A new study reveales that the record low snowpack levels in the western-most region of the continental U.S. last 2015 were most likely caused by high temperature.
Unlike today, ancient Earth needed more heat because the Sun was 10 to 15 percent dimmer than what it's today. Researchers have refuted a long-held theory that the Earth, billions of years in the past, stayed warm with the help of methane.
Scientists reveal the dark side of man-made water reservoirs, exposing that these dams produce a large amount of greenhouse gases -- particularly methane.
A new study from the Ohio State University have tripled the known types of viruses living in oceans around the world, providing new insights on the role of viruses in marine environment.
California has had a severely dry last few years – and this could be the “new norm” for centuries. This extended drought is linked with the changes in the sea surface temperature of the Pacific Ocean, according to a study led by University of California Los Angeles (UCLA) professor Glen MacDonald.
Brace yourselves to another round of scorching heat as 2016 has the possibility to be the hottest year ever.
The Paris Agreement on climate change may soon kick into action as China ratifies the pact on Saturday, with the U.S., another super pollutor, to follow suit.
Alert! Human-caused climate change started longer than we initially thought. According to a new study, this alarming phenomenon dates back in the 1830s during the industrial era.
The American Meteorological Society has released the annual State of the Climate Report for 2015, which shows that last year marks the hottest year ever recorded with global heat, greenhouse gases and sea levels reaching record numbers.
A team of scientists has identified two major ways to dramatically minimize the mortality rate from extreme heat exposure.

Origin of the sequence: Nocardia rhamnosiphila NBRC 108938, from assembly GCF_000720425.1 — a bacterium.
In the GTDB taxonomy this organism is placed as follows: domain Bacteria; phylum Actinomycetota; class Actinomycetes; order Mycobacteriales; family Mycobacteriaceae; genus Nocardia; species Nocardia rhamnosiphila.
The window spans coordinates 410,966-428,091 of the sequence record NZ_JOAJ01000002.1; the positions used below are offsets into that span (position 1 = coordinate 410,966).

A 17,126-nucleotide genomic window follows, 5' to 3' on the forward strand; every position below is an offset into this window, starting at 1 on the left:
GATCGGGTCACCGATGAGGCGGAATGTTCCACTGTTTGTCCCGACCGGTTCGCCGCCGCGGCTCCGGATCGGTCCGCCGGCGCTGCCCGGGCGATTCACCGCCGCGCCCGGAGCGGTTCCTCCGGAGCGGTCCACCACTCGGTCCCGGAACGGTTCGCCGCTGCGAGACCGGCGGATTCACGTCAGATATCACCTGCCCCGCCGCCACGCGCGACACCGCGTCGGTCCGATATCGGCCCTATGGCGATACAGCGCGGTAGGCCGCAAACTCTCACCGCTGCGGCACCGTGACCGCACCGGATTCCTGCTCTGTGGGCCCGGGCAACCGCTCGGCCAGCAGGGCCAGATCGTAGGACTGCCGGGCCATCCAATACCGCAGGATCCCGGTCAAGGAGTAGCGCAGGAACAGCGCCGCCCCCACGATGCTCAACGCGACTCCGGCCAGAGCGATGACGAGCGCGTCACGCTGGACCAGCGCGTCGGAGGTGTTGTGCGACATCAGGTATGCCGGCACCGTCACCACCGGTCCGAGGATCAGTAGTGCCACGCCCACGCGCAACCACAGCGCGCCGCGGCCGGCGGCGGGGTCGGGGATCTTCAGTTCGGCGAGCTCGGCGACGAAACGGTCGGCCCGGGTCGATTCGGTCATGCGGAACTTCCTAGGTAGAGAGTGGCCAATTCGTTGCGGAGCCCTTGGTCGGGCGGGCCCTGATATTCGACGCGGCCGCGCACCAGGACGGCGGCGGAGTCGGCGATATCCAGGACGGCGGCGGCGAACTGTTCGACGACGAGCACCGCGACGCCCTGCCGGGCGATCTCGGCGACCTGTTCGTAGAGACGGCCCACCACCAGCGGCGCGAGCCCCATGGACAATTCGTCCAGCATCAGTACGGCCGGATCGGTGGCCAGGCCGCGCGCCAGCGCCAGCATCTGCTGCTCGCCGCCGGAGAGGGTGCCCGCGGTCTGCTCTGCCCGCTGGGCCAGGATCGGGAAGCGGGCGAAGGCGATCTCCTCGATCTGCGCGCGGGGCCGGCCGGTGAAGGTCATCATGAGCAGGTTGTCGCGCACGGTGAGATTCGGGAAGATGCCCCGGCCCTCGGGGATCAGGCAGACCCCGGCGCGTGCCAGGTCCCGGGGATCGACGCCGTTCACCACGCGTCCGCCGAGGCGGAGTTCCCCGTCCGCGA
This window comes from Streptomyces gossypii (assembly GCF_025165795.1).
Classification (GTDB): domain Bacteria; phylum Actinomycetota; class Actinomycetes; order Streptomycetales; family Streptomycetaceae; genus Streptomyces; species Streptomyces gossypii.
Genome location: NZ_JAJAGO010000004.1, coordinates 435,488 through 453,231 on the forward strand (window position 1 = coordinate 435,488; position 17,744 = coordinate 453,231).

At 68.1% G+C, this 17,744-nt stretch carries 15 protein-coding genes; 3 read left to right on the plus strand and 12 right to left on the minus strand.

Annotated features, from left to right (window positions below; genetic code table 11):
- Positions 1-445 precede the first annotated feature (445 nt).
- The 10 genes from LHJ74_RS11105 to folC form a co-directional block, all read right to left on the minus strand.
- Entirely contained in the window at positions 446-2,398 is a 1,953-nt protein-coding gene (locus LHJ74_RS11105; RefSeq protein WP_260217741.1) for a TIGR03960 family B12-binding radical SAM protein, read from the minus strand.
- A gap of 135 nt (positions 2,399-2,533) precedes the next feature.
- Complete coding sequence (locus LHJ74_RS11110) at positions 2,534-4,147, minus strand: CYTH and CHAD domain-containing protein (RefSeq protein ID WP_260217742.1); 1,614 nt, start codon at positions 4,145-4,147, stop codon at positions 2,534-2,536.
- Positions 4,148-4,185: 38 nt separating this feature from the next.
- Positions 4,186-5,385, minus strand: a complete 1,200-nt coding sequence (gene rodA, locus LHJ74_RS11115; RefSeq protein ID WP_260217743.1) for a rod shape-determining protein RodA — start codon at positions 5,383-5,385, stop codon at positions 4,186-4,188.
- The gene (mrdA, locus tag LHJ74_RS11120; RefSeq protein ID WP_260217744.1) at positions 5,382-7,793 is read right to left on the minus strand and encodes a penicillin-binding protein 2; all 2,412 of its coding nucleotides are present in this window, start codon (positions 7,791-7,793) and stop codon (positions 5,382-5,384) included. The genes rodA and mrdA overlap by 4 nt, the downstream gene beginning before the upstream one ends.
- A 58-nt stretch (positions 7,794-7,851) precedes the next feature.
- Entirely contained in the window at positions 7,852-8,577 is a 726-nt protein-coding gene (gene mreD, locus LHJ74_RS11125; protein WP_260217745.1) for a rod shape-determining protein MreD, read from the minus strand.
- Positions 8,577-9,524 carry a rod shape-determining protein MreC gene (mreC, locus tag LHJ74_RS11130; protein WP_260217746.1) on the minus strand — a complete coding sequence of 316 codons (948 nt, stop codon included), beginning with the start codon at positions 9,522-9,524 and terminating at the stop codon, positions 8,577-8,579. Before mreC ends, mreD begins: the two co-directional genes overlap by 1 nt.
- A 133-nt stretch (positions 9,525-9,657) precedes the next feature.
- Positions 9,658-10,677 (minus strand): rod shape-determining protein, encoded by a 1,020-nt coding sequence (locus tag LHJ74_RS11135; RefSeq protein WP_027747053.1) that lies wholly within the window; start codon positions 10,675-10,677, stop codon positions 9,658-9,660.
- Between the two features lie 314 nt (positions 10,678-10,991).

The National Center for Atmospheric Research (NCAR) has recently revealed that the Earth could experience the hottest summers in 50 years if climate change continues.
There's a new hope for climate change after a team of scientists have found a way to turn harmful carbon dioxide gases to rocks.
Using an advanced infrared camera, researchers have made methane emissions visible. This may help monitor and measure striking levels of greenhouse gases.
Climate change expects boreal forests to shift northward at rate ten times faster than they are able to. Not only do they have to make room for global warming, but they are expected to produce wood for lumber and biofuel uses, house plants and animals, defend against invasive species and store carbon dioxide. With drier and warmer conditions, their ecosystem can't handle it all.
Climatologists didn't see this one coming. It looks like mosses, lichens, and blue-green algae are all major players in the Earth's complex and often-confusing carbon cycle. Now, new research has revealed how these organisms regularly release some of the most intense greenhouse gasses known to man, demanding more attention be pointed their way.